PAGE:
Luigi is his name, and busting ghosts is his game – literally. While Luigi has starred in other titles, it’s his stammering and shrieking through the frights of a haunted mansion that most Nintendo fans think of. The original Luigi’s Mansion was an underappreciated gem upon its release on the GameCube. But like fine wine, it only managed to get better in the eyes of Nintendo fans with time. Eventually, it became something of a cult classic among Mario fans, which led to a stellar sequel – Luigi’s Mansion: Dark Moon on the Nintendo 3DS.
After years of waiting, we have finally been treated to a third outing on the Nintendo Switch. Many elements within Luigi’s Mansion 3 make the game special. However, there’s one new feature that separates this game from the rest of the pack in the Nintendo Switch library – co-op.
A choice co-op experience
You might be thinking: “What are you talking about? Several first-party Switch games prominently feature co-op play.” And, of course, you’d be right. But Luigi’s Mansion 3 does it best. Better yet, it does co-op right.
I’m a fan of classic couch co-op play. I enjoy socializing with a buddy or my son in person while playing a game together. And I’ve long harped on Nintendo’s failure to execute co-op in an efficient, fun, and engaging way for both players.
Leave it to Luigi, though, to give proper focus and importance to the role of player 2. Gooigi is rapidly climbing the popularity ranks as a newly introduced Nintendo character (slimeball?). Who knows if he’s truly a sentient free thinker or not. But he manages to get the job done when Luigi can’t. And his partnership with Luigi takes on a deeper meaning when he is controlled by an entirely different player.
Co-op with a side of ruptured blood vessels
The largest source of pain and agony that has plagued co-op play in Nintendo games is design structures that allow the two (or more) players to stifle each other – usually by accident. Take New Super Mario Bros. U for example. Progression doesn’t hinge on all players making it to the end of a level. Only one player must finish. However, in a co-op (emphasis on cooperation) environment, players can bump into each, making already-difficult platforming areas even more tricky. To add more fuel to the fire, a player can mistakenly kick a turtle shell in the wrong direction or jump too far ahead, effectively screwing the player falling behind.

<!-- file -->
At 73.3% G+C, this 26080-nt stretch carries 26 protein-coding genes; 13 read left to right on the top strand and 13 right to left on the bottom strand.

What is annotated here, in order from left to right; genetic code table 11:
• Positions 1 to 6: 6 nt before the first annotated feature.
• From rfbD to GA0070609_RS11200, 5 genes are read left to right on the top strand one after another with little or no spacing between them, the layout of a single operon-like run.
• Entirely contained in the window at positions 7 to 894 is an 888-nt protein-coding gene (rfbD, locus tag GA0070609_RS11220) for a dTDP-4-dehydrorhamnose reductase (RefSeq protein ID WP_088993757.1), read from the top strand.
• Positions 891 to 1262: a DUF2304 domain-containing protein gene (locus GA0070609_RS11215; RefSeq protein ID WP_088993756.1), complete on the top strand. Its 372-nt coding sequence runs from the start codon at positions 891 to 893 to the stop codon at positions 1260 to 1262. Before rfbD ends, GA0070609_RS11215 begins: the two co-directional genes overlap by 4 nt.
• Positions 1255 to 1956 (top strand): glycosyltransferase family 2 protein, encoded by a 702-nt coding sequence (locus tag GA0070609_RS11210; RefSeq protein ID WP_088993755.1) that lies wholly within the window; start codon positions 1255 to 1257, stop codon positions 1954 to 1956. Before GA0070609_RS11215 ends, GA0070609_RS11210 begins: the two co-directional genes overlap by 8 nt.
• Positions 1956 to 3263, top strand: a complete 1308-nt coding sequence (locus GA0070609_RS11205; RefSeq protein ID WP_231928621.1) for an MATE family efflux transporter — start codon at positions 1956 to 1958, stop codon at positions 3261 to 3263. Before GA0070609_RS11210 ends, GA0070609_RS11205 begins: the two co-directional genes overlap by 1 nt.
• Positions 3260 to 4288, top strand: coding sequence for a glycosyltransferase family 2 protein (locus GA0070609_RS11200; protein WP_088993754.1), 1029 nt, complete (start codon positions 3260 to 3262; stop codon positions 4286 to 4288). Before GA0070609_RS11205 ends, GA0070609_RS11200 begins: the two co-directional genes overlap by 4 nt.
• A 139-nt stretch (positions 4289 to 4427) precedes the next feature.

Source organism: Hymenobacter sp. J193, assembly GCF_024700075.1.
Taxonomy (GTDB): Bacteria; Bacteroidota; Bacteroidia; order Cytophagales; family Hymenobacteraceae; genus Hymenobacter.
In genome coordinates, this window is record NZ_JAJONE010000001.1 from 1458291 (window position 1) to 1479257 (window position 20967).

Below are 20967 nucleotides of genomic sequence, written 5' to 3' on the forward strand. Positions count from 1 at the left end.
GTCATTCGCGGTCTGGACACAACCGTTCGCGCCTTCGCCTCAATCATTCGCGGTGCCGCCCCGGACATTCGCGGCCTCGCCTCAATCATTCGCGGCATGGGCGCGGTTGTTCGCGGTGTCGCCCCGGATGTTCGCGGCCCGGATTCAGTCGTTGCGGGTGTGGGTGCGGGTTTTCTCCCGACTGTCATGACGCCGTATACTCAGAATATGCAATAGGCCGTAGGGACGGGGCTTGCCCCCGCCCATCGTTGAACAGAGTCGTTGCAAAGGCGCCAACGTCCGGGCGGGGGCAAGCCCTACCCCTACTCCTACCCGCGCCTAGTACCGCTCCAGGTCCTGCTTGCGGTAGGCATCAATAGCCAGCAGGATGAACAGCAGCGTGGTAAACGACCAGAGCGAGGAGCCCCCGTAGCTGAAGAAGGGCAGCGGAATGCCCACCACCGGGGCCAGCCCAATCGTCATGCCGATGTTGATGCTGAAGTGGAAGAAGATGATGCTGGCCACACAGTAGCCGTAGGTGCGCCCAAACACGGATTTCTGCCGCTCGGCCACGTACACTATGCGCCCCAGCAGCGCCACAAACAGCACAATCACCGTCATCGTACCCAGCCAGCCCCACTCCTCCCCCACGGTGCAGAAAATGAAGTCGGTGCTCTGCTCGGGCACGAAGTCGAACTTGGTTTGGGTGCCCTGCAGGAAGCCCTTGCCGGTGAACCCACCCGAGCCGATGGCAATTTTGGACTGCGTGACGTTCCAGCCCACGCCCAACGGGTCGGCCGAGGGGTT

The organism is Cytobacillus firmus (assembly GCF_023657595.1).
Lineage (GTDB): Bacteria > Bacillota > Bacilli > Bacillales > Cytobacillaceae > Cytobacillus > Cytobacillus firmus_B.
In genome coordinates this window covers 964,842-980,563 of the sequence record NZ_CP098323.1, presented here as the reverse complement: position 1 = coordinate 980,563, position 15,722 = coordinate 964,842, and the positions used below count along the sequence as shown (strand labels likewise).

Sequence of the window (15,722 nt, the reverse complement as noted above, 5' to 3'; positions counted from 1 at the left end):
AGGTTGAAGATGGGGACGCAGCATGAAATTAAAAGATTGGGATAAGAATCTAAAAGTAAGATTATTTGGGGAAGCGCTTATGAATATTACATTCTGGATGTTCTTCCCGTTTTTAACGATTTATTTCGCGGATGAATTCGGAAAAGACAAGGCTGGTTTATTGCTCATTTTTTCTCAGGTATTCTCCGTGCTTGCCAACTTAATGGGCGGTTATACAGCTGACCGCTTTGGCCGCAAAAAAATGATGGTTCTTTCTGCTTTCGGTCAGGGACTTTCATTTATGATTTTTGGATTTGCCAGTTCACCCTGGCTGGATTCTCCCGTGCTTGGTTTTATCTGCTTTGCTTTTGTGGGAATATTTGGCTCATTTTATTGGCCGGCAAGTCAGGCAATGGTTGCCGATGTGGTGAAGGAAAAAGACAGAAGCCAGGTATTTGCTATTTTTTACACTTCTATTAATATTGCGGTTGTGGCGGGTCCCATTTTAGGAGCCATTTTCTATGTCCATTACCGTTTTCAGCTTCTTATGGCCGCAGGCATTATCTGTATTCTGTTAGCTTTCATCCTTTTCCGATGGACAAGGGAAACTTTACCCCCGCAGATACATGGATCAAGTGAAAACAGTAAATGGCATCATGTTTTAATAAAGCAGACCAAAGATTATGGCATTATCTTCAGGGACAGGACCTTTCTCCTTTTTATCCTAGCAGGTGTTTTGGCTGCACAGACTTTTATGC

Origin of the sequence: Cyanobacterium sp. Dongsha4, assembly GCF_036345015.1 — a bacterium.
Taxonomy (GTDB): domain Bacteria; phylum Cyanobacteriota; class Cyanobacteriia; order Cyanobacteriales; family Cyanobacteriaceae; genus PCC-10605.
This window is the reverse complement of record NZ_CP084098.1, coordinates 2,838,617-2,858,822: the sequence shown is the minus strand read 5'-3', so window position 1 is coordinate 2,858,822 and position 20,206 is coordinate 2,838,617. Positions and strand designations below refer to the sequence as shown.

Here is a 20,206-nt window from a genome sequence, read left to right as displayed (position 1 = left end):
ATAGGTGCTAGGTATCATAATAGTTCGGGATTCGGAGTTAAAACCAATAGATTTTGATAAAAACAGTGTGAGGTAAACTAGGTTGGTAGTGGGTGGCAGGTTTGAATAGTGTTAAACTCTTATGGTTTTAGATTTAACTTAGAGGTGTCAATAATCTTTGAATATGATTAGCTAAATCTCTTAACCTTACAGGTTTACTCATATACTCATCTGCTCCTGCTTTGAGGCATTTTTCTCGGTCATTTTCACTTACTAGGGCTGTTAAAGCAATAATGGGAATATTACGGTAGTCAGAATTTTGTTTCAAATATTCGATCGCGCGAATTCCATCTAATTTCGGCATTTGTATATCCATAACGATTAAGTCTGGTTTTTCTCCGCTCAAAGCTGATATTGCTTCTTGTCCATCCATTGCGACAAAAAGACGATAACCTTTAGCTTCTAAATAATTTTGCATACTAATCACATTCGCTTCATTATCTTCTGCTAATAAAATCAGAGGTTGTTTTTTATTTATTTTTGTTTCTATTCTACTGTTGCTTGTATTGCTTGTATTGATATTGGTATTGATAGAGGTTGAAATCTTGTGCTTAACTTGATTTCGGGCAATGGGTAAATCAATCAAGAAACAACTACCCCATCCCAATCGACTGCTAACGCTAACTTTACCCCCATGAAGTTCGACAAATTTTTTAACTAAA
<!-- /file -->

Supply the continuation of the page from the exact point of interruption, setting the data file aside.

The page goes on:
In Yoshi’s Crafted World, there is no justification for Yoshis to be capable of accidentally eating each other! One might be able to argue that one Yoshi can use the other Yoshi as a weapon, true. But it’s not necessary and can cause bickering between players when one accidentally devours the other time and time again. Donkey Kong Country: Tropical Freeze is a phenomenal game only made more difficult and equally frustrating when co-op is added to the mix. Again, only one player is required to finish, but fast-moving platforming areas prove difficult to do if both players aren’t in sync with one another.
I think I’ve sufficiently made my point. Luigi’s Mansion 3 doesn’t allow opportunities for players to trip each other up. In fact, if one player has a ghost trapped in his vortex, it only aids the situation if the other player grabs on to the ghost as well. Also, Luigi is the only one capable of opening doors, so there is never any confusion caused by two players trying to go separate ways. Furthermore, Gooigi can effectively teleport to Luigi at will. As Gooigi, my five-year-old son struggled in one particular area that required us to swing across a gap on a vine. This teleportation benefit came in very handy then!
The star factor
Everyone likes to be the star or have a moment to shine. True co-op makes this possible. Co-op games have a history of simply adding a second, third, or fourth avatar to the game without creating any features to encourage the players to, you know, cooperate. All players involved are simply on the same ride, but together. But Luigi’s Mansion 3 puts the ball in Gooigi’s court on several occasions. He’s not just a large Luigi jello mold to fill in for a second player. Gooigi has a purpose. The game acknowledges him both as part of the story and as part of the team.
There are many areas in Luigi’s Mansion 3 that only Gooigi can access – most of which are required for story progression. When playing solo, this simply requires the player to switch from controlling Luigi to taking the wheel behind Gooigi. But in co-op, the second player now has the opportunity to accomplish tasks for the duo. Likewise, Luigi doesn’t melt at the touch of water like his slimy counterpart, so he can access pathways that Gooigi can’t.
Playing through Luigi’s Mansion 3 with a buddy lives up to the very definition of co-op play. It’s rewarding, both players have fun, and no friendships are damaged. Let’s hope Nintendo takes note not only of the commercial success of Luigi’s Mansion 3, but also of the elements that make it so damn likable. And give us a blasted Gooigi amiibo!